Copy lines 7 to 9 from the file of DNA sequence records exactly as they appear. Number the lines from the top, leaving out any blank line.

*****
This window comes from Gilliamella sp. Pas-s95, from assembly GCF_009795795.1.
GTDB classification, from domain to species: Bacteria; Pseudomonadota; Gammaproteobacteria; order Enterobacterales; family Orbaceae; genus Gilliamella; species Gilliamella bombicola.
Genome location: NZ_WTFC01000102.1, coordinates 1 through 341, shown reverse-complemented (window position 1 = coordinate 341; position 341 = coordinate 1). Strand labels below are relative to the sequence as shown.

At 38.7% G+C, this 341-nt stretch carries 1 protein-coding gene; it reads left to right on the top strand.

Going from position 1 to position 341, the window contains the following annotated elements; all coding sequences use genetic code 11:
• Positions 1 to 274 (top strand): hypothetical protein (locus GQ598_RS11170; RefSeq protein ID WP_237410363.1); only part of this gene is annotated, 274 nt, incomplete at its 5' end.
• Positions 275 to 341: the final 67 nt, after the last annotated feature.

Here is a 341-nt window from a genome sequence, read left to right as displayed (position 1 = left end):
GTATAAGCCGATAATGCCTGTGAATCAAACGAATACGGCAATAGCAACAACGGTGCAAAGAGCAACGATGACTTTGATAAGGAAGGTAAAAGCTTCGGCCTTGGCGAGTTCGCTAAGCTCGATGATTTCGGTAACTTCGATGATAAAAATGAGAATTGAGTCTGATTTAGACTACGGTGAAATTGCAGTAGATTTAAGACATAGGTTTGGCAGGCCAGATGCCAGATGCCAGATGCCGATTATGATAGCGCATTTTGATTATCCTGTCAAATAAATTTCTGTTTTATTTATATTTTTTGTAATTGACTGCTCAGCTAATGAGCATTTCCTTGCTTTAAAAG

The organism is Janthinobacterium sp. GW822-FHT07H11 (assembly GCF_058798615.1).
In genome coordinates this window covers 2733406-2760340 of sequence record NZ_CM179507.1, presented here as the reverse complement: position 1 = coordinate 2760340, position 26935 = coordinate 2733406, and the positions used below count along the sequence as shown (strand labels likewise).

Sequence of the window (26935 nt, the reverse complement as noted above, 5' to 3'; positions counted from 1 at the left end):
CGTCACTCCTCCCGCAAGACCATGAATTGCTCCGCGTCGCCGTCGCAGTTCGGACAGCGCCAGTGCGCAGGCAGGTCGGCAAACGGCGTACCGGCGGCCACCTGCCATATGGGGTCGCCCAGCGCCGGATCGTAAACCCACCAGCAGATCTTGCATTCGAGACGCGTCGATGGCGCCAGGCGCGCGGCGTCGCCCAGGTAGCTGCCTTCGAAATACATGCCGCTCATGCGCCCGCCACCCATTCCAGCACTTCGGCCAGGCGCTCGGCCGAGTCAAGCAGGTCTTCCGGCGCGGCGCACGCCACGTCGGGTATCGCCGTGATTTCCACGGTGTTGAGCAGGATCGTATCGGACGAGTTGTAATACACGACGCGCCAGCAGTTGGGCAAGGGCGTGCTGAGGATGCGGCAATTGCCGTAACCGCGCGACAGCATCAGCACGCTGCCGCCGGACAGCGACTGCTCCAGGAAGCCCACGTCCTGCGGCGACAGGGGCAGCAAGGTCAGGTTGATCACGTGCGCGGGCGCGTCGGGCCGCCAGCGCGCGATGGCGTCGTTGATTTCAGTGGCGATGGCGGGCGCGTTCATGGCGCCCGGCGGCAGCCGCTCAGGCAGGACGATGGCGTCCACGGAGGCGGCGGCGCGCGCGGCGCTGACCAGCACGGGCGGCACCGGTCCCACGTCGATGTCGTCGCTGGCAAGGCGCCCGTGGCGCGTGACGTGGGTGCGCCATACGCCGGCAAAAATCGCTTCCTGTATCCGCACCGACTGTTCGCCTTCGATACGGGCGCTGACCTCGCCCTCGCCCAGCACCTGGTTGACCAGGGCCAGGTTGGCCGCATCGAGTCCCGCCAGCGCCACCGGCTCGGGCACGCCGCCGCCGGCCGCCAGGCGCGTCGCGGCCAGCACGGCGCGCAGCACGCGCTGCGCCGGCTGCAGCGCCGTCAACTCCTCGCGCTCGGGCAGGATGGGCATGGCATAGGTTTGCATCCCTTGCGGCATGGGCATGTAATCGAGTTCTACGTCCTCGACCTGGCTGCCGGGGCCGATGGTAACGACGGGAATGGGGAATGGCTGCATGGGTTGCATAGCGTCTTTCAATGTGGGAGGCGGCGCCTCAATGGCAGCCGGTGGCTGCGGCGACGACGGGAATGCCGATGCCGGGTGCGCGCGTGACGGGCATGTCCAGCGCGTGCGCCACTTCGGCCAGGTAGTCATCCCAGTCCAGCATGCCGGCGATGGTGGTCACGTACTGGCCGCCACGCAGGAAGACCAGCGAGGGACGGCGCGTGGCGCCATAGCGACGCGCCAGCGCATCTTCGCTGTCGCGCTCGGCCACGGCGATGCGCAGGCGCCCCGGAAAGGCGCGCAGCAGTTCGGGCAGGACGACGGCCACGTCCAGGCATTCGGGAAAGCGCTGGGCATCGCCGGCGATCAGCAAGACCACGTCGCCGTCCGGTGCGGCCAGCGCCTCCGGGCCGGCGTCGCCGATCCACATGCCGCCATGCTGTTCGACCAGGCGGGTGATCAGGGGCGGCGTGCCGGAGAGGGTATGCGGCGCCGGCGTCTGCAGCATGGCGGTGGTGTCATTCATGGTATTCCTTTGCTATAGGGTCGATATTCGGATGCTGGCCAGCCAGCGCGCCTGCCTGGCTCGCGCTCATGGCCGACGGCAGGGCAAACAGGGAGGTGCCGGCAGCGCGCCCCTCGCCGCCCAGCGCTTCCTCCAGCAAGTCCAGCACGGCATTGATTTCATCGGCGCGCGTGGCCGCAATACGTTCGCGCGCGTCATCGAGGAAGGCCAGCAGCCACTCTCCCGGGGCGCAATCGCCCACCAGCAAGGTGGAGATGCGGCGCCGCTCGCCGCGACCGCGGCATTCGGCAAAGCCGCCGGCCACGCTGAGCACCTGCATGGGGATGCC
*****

• Positions 275 to 341: the final 67 nt, after the last annotated feature.

Here is a 341-nt window from a genome sequence, read left to right as displayed (position 1 = left end):
GTATAAGCCGATAATGCCTGTGAATCAAACGAATACGGCAATAGCAACAACGGTGCAAAGAGCAACGATGACTTTGATAAGGAAGGTAAAAGCTTCGGCCTTGGCGAGTTCGCTAAGCTCGATGATTTCGGTAACTTCGATGATAAAAATGAGAATTGAGTCTGATTTAGACTACGGTGAAATTGCAGTAGATTTAAGACATAGGTTTGGCAGGCCAGATGCCAGATGCCAGATGCCGATTATGATAGCGCATTTTGATTATCCTGTCAAATAAATTTCTGTTTTATTTATATTTTTTGTAATTGACTGCTCAGCTAATGAGCATTTCCTTGCTTTAAAAG